New Zealand is quite possibly the best example of two cultures fusing into one and learning how to co-exist and develop together.
The descendants of the British settlers and the Maori quickly realized that given the superior technology of the former and the ferocity and knowledge of the harsh and rugged terrain of the latter, continued war and skirmishing would benefit neither party.
The native Maori also traded with Europeans before the British arrived to settle for good and the native musket wars decimated the population. These inter-tribe wars, coupled with disease, reduced the indigenous population by about 40 per cent when compared to pre-European contact.
The indigenous culture declined in the 1900s as many Maori were discouraged from practicing their rituals – handed down from their roots in East Polynesia. They were also told to use English, not their own language, and they were also encouraged to adopt Christianity as a religion.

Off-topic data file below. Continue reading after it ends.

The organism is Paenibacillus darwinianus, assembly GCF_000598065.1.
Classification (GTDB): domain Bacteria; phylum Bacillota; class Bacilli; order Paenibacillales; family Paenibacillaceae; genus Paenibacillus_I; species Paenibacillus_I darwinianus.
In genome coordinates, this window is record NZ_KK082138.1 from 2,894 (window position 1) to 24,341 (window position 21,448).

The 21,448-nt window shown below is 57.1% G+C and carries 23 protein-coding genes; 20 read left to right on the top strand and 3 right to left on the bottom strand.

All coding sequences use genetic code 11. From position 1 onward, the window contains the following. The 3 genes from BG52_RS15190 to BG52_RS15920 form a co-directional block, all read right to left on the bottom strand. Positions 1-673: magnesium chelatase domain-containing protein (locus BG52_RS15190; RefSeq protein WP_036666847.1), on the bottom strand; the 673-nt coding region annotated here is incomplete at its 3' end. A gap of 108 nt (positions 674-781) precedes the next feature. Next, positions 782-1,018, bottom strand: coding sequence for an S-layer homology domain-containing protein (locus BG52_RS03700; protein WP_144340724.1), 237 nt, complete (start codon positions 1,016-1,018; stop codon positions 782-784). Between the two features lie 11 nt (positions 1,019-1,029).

But in the past few decades, the indigenous culture has been revived, albeit in a modern way and with aspects of British culture woven in.
Traditional wood carving and tattooing is very much alive and well and the world’s most prominent Polynesian festival – Pasifika – is held every year in Auckland to celebrate all aspects of the culture including acting, music, traditional arts and crafts and warrior culture.
The most prominent form of Maori art is that of figuring sculpting which normally represent warriors, ancestor and deities or characters from Maori legends. They take two forms, wither realistic, or grotesque.
That being said, the Maori people have a long history of painting, with shark fat and ocher being mixed together to make the paint. The Maori also have a distinct architectural style, which was never designed to be permanent. A tribe’s meeting hut would be rebuilt to cope with summer or winter. The most prominent form of visual art is that of traditional tribal tattoos, which a whole section is dedicated to on another web page.